A Woman, a Part
A Woman, a Part mixes passion and ambivalence to create a work whose ambiguities seem earned, and lived in
It was an unusually long life, 104 years until it ended today, but Luise Rainer was best known for having won back-to-back Academy Awards for Best Actress in the late 1930s, for "The Great Ziegfeld" in 1936 and "The Good Earth" in 1937. She herself seemed stunned by that unexplained generosity. No one at her home studio of MGM was pushing for her either time. Quite the contrary. And she had bested world-class competition.
In 1936, she was up against Irene Dunne in "Theodora Goes Wild" and Carole Lombard in "My Man Godfrey," both classic screwball comedies. Dunne and Lombard never won Oscars, but their highly worthy comedy performances were overlooked, it seems clear, for a single telephone scene that Rainer has in "The Great Ziegfeld" where her character Anna Held tearfully congratulates her ex-husband Florenz Ziegfeld (William Powell) on his marriage to Billie Burke (Myrna Loy).
This phone scene lasts close to four minutes, and it should be remembered that "The Great Ziegfeld" won Best Picture and was one of MGM’s most expensive productions ever. Rainer might have gotten away with just that one win as a vote of confidence, especially if she had won in the newly created Best Supporting Actress category instead, for her Anna Held has limited footage beyond the opportunity of that phone aria, where Rainer coos, “Flo…Flo…” throughout.
Rainer’s dazed, exaggerated work might seem unclassifiably weird today if you don’t know anything about her background. She was born in Germany to an upper class Jewish family and raised in Vienna, and as a young girl Rainer joined Max Reinhardt’s theater school and company. At that time, all the young German actresses were inspired by the example of Elisabeth Bergner, an obscure name now but a hugely influential actress in her time who patented an adorable gamine style that was only made palatable by her technique and her steely control over her effects. If you see Bergner in a film like "Dreaming Lips" (1937), you will see the style that Rainer is trying for in "The Great Ziegfeld" and the other films she made at MGM in the 1930s, but the stylized Bergner shapes every moment and holds it to a strict standard of realism whereas Rainer indulges herself emotionally in the most reckless way.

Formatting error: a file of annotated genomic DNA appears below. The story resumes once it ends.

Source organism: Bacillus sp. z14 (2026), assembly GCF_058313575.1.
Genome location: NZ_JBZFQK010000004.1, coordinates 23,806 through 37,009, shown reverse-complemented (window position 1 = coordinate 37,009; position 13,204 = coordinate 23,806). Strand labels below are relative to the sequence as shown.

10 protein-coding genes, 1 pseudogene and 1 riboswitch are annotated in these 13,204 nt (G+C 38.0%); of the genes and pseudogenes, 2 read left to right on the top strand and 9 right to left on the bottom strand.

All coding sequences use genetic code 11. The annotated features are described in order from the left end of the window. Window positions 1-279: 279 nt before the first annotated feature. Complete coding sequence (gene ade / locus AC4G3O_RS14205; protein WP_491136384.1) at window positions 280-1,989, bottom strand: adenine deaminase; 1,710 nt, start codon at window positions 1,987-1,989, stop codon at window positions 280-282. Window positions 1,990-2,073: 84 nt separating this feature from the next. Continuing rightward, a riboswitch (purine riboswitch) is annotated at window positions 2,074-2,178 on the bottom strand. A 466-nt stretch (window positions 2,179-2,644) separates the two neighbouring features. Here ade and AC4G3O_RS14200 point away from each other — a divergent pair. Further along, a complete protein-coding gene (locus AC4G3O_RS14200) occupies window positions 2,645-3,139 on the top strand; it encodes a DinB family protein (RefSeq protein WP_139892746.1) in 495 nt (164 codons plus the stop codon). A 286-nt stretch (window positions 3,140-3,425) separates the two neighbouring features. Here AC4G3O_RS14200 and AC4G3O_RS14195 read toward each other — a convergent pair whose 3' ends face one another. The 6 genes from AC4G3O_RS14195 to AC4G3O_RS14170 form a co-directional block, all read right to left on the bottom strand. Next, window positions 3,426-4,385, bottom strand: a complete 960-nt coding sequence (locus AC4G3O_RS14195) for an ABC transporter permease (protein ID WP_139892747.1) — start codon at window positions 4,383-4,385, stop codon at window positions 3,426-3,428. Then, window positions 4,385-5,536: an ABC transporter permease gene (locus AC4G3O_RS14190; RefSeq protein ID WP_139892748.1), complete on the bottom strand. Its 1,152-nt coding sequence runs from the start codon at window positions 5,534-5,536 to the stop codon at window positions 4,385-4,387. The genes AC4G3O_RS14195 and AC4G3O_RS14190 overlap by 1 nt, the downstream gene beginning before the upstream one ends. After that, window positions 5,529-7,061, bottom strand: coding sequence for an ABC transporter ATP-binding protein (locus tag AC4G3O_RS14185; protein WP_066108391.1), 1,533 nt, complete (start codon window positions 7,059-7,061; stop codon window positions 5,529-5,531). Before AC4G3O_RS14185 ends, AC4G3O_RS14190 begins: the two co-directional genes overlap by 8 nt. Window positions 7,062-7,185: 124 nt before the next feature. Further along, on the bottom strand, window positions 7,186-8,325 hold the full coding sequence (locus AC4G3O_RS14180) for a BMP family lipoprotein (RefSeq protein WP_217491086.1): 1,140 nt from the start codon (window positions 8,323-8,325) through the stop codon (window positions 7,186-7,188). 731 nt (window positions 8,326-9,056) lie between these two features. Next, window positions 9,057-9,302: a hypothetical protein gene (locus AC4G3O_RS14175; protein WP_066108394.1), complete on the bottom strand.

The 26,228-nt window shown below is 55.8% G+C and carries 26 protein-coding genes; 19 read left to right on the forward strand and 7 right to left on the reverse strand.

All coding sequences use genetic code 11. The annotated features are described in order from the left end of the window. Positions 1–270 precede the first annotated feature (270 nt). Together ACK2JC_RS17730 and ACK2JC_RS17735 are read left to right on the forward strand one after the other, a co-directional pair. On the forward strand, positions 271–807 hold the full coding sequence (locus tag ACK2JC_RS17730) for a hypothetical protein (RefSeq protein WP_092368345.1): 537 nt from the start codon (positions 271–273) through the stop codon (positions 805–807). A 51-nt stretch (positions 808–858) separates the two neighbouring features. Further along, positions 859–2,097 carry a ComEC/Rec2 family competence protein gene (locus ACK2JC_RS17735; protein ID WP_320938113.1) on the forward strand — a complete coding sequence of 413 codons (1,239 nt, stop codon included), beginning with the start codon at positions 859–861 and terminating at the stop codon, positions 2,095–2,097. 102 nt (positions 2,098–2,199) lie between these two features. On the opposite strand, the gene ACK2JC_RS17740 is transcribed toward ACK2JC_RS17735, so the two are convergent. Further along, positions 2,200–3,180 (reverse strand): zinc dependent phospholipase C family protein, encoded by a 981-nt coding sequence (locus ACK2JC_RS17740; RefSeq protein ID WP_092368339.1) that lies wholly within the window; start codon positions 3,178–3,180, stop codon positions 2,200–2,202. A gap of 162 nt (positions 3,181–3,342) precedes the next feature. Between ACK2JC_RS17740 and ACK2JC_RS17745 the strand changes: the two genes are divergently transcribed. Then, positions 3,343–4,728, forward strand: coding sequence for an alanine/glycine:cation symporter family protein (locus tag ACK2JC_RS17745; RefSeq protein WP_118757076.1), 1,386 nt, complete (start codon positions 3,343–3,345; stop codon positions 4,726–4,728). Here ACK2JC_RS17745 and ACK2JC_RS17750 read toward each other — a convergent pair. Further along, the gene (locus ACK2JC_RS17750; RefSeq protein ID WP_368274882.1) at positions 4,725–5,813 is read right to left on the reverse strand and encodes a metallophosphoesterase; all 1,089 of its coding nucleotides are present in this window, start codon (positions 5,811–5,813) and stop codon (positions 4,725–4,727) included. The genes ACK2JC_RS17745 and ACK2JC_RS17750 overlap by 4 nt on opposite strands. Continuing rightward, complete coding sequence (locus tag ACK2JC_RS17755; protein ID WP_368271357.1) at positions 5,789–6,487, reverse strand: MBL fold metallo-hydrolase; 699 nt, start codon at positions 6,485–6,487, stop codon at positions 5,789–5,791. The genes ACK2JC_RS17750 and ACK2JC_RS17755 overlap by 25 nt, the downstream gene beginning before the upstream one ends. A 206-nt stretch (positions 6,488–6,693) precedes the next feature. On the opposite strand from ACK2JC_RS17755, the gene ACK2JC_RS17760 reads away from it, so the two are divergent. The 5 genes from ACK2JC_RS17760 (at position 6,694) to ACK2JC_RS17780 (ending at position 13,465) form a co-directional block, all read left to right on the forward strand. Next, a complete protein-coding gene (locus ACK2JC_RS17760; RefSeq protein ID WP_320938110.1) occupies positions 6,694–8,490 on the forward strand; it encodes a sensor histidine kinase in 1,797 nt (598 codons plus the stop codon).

Which is maybe why voters were impressed by her more passive work as O-Lan, a long-suffering Chinese peasant in "The Good Earth," for which she won another Oscar. This time, fatally, Rainer triumphed over Greta Garbo in "Camille," Barbara Stanwyck in "Stella Dallas" and Irene Dunne again in "The Awful Truth." However modestly touching Rainer is in "The Good Earth," and she is touching if you can get past her yellow face make-up, it seems insane that she won over Garbo and Stanwyck, neither of whom ever won Oscars and both of whom were doing career-best work. In the photo from that night when she won again, Rainer looks perplexed. She is wearing pajamas because she was rousted out of bed; she had been fighting with her husband, the playwright Clifford Odets. It’s as if she knows that she will never live this down, and she was right about that.
Hollywood soon reacted against her double win, and she made only a few more movies. She gave maybe her best screen performance opposite Spencer Tracy in "Big City" (1937), where director Frank Borzage patiently and kindly scaled down her mannerisms until she seemed like an exquisitely beautiful but recognizable human being. But in "The Toy Wife" (1938), where she played a character nicknamed “Frou Frou,” Rainer was so over-the-top that she seemed to tip all the way over physically like a ship on a stormy sea in reaction to every turn of the plot. There were two more films at MGM, and then she told studio head Louis B. Mayer that she had nothing more to give. “We made you, and we will break you,” she remembered him telling her. Rainer did only one film in the 1940s, "Hostages" (1943), and then she disappeared, working occasionally on stage but otherwise in seeming retirement.
For decades, Rainer became a kind of Oscar trivia question, but then she re-emerged as a beautiful old lady in the 1990s as one of the bluntest interviewees in the 1992 MGM documentary "When the Lion Roars," and then as an elderly aristocrat in "The Gambler" (1997), a movie version of a Dostoyevsky story, where her popping eyes and frou-frou mannerisms were as outrageous as ever. Seduced by the roulette wheel, she keeps betting on “Zero!...Zero!” repeating that word as she once repeated “Flo…Flo” on the telephone. Rainer was an excessive actress, larger than life, probably more suited to the Viennese and German stage of her youth than anywhere else. But her centenarian sparkle and her Oscar wins assure her an unusual place in film history.
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